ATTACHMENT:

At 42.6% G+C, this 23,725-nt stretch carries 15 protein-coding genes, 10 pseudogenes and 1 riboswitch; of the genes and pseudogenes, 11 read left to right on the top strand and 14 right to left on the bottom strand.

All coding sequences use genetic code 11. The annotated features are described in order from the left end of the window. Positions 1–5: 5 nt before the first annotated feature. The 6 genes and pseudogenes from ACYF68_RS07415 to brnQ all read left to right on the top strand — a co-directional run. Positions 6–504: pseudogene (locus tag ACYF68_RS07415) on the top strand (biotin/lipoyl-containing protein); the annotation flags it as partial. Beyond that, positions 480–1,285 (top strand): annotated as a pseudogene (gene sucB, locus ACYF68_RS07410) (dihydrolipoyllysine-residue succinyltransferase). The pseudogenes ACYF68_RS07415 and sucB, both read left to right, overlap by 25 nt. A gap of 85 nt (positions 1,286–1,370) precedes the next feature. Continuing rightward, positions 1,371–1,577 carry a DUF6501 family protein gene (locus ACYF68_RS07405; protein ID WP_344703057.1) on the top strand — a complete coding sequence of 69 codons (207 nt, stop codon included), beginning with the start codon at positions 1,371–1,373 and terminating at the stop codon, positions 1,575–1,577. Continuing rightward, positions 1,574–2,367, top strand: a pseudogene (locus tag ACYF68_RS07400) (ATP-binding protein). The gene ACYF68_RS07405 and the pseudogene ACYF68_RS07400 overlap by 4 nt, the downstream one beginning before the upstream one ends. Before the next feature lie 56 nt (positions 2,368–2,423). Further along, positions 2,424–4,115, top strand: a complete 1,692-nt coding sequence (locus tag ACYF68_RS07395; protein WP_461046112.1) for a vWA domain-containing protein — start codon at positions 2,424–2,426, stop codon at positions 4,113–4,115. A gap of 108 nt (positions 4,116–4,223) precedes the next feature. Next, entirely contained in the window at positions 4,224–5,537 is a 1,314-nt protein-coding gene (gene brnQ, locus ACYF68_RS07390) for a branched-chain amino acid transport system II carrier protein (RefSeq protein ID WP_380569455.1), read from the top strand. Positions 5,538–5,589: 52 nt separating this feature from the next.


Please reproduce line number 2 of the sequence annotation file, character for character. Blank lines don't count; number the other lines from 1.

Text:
All coding sequences use genetic code 11. The annotated features are described in order from the left end of the window. Positions 1–5: 5 nt before the first annotated feature. The 6 genes and pseudogenes from ACYF68_RS07415 to brnQ all read left to right on the top strand — a co-directional run. Positions 6–504: pseudogene (locus tag ACYF68_RS07415) on the top strand (biotin/lipoyl-containing protein); the annotation flags it as partial. Beyond that, positions 480–1,285 (top strand): annotated as a pseudogene (gene sucB, locus ACYF68_RS07410) (dihydrolipoyllysine-residue succinyltransferase). The pseudogenes ACYF68_RS07415 and sucB, both read left to right, overlap by 25 nt. A gap of 85 nt (positions 1,286–1,370) precedes the next feature. Continuing rightward, positions 1,371–1,577 carry a DUF6501 family protein gene (locus ACYF68_RS07405; protein ID WP_344703057.1) on the top strand — a complete coding sequence of 69 codons (207 nt, stop codon included), beginning with the start codon at positions 1,371–1,373 and terminating at the stop codon, positions 1,575–1,577. Continuing rightward, positions 1,574–2,367, top strand: a pseudogene (locus tag ACYF68_RS07400) (ATP-binding protein). The gene ACYF68_RS07405 and the pseudogene ACYF68_RS07400 overlap by 4 nt, the downstream one beginning before the upstream one ends. Before the next feature lie 56 nt (positions 2,368–2,423). Further along, positions 2,424–4,115, top strand: a complete 1,692-nt coding sequence (locus tag ACYF68_RS07395; protein WP_461046112.1) for a vWA domain-containing protein — start codon at positions 2,424–2,426, stop codon at positions 4,113–4,115. A gap of 108 nt (positions 4,116–4,223) precedes the next feature. Next, entirely contained in the window at positions 4,224–5,537 is a 1,314-nt protein-coding gene (gene brnQ, locus ACYF68_RS07390) for a branched-chain amino acid transport system II carrier protein (RefSeq protein ID WP_380569455.1), read from the top strand. Positions 5,538–5,589: 52 nt separating this feature from the next.